Two-year-old Zak, from Hull, had a surprise visit from the Giggle Doctors following a procedure to treat his digestion problems. Zak was mesmerised by the bubbles and bright colours that Dr Princezz brought to his bedside. But we need your help to keep bringing the Giggle Doctors to our wards. 

Monitoring brain activity in premature babies

Monitoring brain activity in premature babies

In 2017/18 we're funding a study to monitor brain activity in premature babies.

Pre-term infants are some of the sickest in our hospital and are often cared for in the intensive care unit. While in ICU, babies are constantly monitored for changes in heart rate, oxygen levels, blood pressure and breathing patterns.

Yet brain function is not monitored at all. This is despite brain injury being common, which can lead to development and learning difficulties and is a frequent cause of cerebral palsy.

The amplitude integrated encephalography (aEEG) monitor measures brain activity by attaching leads to a baby’s head.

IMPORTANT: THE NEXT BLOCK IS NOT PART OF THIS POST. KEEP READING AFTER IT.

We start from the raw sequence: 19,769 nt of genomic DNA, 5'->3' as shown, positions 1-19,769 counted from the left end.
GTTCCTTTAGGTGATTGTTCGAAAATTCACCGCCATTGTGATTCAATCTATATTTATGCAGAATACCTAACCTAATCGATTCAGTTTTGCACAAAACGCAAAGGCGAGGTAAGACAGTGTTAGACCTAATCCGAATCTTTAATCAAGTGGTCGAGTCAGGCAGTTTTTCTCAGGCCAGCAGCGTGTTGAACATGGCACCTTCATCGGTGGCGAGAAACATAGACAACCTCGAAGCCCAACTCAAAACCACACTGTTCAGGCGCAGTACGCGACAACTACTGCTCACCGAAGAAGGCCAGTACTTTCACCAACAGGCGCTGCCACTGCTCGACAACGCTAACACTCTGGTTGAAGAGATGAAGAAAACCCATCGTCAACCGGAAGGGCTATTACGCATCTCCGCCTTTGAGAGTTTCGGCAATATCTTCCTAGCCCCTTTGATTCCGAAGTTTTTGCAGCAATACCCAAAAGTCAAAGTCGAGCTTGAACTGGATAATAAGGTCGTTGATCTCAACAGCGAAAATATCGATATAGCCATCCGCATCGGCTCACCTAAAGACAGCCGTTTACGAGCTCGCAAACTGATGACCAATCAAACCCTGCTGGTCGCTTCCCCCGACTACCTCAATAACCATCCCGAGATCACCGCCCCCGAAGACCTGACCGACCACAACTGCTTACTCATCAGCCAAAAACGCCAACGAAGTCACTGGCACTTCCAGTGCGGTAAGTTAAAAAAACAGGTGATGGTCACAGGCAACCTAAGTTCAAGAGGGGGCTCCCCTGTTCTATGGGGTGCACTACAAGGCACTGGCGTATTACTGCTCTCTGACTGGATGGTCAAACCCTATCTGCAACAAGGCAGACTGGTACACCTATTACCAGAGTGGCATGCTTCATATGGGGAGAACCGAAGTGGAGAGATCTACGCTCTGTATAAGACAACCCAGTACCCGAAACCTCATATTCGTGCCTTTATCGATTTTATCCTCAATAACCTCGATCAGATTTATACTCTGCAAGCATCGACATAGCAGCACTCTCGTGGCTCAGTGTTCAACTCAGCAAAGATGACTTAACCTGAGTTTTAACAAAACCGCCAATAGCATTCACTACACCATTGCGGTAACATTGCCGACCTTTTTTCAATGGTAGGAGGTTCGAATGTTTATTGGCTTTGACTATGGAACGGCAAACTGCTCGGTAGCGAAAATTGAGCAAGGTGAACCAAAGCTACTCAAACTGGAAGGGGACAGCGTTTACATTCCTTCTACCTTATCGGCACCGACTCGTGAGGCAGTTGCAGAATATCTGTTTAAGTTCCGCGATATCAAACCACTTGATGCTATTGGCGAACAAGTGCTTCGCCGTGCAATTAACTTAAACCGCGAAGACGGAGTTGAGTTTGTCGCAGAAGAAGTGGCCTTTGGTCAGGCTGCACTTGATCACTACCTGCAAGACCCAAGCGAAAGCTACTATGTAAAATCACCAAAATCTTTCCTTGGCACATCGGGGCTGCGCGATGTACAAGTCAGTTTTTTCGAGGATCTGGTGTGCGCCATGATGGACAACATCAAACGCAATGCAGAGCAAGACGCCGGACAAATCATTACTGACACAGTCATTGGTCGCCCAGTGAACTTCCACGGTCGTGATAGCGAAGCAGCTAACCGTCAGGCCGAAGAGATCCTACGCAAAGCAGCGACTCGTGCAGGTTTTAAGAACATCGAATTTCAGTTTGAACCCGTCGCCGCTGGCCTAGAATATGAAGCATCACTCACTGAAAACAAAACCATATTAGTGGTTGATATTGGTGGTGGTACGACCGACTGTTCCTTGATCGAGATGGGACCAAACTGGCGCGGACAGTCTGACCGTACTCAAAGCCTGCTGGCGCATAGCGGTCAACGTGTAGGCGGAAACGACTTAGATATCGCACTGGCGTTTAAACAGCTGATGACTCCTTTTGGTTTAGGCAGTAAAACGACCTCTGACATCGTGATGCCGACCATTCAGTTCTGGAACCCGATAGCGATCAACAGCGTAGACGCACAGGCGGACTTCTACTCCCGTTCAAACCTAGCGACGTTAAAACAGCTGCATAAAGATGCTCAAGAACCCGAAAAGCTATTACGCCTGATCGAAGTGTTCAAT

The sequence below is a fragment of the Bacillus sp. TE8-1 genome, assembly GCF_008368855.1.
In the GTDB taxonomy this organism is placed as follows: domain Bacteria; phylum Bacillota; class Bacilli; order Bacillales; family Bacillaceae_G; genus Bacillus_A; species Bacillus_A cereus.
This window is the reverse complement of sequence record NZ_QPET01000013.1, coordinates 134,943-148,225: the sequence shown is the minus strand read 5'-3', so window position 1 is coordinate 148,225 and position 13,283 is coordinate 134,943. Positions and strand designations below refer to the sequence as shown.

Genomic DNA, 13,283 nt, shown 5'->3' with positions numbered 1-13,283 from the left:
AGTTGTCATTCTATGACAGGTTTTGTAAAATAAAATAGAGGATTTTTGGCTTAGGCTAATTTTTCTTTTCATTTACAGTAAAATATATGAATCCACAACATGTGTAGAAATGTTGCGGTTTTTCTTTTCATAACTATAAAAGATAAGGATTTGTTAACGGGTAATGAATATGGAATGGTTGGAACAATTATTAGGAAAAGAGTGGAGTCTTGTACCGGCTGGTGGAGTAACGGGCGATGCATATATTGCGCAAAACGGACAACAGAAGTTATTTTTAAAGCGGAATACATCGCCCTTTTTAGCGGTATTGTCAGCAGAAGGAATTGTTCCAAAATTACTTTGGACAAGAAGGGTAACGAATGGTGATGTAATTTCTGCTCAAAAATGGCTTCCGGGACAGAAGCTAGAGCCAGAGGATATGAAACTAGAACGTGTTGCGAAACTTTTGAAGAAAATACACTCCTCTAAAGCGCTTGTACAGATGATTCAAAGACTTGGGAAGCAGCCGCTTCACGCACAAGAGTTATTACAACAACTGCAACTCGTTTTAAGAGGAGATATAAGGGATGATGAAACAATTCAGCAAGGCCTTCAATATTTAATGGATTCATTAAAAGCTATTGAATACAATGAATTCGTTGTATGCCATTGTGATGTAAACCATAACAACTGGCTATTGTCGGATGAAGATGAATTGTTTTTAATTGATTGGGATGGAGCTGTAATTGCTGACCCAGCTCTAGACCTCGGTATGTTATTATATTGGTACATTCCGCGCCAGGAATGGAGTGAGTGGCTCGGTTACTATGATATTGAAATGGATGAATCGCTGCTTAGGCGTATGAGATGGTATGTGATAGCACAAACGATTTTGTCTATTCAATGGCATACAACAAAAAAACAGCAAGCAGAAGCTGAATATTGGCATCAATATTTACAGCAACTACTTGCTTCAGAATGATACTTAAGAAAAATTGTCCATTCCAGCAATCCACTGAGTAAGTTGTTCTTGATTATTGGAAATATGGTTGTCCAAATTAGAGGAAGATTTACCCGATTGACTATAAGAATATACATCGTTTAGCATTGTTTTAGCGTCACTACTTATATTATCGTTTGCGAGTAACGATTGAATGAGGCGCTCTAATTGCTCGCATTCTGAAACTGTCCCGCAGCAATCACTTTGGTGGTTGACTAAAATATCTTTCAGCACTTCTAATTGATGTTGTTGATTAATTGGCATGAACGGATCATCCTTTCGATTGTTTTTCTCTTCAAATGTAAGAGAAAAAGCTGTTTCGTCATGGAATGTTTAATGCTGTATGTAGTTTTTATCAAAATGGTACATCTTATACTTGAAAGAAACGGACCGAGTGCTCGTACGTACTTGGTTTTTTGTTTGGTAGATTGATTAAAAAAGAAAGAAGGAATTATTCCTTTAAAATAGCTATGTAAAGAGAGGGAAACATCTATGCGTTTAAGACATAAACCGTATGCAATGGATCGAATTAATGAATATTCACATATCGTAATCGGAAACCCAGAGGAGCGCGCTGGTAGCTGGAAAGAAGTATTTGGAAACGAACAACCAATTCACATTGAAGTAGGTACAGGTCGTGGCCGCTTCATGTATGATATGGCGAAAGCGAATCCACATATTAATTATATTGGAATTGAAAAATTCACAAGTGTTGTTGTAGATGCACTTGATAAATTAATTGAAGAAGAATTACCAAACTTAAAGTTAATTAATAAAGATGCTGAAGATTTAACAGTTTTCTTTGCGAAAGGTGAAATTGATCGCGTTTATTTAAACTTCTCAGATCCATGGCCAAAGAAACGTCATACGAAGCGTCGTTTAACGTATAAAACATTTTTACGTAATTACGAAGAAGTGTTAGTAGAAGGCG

The study will potentially improve the treatment and information families receive on their child’s future health.

Using 3D animation and models in fetal CDH

Using 3D animation and models in fetal CDH

In 2017/18 we funded a project which uses 3D animation and models to better diagnose Congenital Diaphragmatic Hernia (CDH) during pregnancy.

CDH occurs when there is a hole in the muscle that separates the chest from the abdomen. This means the bowel and other organs enter the chest and squash the developing lungs.

This project would use normal images a mother has during her pregnancy and make 3D animations and models of the baby and the CDH.

This well help our hospital surgeons, who will operate on the baby once it is born, see the size of the hole and the displaced organs. They can then choose the best type of operation and the best piece of material to patch the hole.

This means affected babies will have the best care and quickest recovery possible, all arranged before leaving the womb!

Monitoring Activity with Type 1 Diabetes

Monitoring Activity with Type 1 Diabetes

In 2017/18 we funded research exploring the link between physical activity and daily blood glucose levels in children with Type 1 Diabetes.

The unpredictable nature of children’s everyday activities causes fluctuations in blood glucose levels, which can cause a range of chronic complications for parents managing their child’s diabetes.